Paul Runyan -- who stood at just 5'7'' and weighed in around 125 pounds -- was known as "Little Poison" because of his deadly game on and around the greens. His short-game skills earned him a pair of PGA Championships and a total of 29 victories, most of them in the 1930s.
The son of an Arkansas farmer, Runyan did not consider himself a natural as a player, but through hard work he reached the point where he was ready to try the pro tour in 1930 at the age of 21.
Runyan won twice that year and scored at least one victory in every year of the 1930s except for 1937. He was the best player in the game for a two-year stretch, winning nine tournaments in 1933 and seven in 1934 and leading the money list both years.
Both of Runyan's PGA Championship victories came in final matches against long hitters. In 1934, he beat Craig Wood in a tense 38-hole match by getting up and down on the last three holes. At the 36th hole, both players made 12-foot par putts.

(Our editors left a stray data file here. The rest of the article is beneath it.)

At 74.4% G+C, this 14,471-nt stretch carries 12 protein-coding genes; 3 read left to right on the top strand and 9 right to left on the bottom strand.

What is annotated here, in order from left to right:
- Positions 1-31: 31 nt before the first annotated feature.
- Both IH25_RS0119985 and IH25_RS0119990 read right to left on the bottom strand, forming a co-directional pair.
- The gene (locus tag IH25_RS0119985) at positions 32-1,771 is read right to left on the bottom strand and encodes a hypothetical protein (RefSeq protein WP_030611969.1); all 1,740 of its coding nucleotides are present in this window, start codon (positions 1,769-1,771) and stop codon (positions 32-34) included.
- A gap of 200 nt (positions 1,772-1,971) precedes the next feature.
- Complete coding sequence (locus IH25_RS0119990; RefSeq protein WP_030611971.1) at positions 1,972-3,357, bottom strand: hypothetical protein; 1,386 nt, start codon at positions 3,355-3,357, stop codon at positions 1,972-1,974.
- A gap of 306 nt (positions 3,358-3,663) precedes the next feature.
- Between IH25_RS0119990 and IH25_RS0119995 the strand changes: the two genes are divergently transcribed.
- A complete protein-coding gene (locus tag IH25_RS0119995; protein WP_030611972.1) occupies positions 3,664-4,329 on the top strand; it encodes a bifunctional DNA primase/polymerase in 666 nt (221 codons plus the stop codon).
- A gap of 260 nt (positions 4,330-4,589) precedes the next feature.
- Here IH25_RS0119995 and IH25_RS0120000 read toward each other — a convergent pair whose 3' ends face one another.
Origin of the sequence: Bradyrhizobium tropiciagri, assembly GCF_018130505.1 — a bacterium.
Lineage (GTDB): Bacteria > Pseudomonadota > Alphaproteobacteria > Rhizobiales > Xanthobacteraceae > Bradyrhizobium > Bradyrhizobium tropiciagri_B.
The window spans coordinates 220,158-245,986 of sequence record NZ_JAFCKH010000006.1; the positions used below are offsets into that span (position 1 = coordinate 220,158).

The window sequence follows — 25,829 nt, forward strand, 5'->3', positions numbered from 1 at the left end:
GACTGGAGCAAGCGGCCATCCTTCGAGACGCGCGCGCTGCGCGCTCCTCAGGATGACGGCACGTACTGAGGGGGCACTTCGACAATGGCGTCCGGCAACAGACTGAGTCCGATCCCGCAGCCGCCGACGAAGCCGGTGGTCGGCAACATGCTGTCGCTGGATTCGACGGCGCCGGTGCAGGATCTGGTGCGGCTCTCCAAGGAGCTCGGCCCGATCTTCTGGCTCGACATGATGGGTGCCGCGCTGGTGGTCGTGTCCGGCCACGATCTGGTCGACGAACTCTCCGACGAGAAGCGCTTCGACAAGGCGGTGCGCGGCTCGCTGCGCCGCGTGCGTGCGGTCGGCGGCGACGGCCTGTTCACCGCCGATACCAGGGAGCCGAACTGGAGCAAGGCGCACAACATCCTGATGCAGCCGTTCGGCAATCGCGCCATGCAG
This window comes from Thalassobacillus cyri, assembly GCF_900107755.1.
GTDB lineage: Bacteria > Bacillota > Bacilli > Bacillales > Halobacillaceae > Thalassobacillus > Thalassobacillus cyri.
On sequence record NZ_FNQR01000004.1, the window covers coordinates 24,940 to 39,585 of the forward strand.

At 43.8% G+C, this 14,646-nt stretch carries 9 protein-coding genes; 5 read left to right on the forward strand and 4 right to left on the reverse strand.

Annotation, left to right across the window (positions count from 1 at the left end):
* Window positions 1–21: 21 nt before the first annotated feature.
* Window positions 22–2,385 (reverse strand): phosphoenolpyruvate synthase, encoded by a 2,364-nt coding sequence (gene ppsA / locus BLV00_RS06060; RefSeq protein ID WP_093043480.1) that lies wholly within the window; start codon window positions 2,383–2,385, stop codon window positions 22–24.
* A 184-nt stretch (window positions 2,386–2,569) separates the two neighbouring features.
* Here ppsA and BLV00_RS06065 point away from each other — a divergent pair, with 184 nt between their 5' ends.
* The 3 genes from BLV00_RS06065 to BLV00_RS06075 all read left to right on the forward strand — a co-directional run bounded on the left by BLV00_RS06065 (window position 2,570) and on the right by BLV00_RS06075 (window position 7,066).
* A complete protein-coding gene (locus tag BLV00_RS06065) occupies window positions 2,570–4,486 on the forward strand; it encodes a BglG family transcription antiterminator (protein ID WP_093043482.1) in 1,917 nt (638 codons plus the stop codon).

Wood reached the par-5 37th hole in two, but Runyan was able to chip close for a tying birdie. Finally, Runyan claimed the match on the 38th hole by pitching over a bunker to eight feet and sinking the winning par putt.
Runyan's 1938 win over Sam Snead was an 8 and 7 romp, the biggest margin of victory in a final in the 39 years the PGA Championship was held at match play. Snead outdrove him by 50 yards on nearly every hole, but Runyan was deadly accurate and played the 29 holes of the final in 6-under.
Though Runyan was only 30 when he beat Snead, he added only two more victories, the last in 1941, and virtually retired from competition after World War II.
Runyan went on to become a respected teacher and a good senior player in the days before there was a Senior Tour, finishing second in the PGA Seniors Championship in 1959 and 1960 and winning it in 1961 and 1962.
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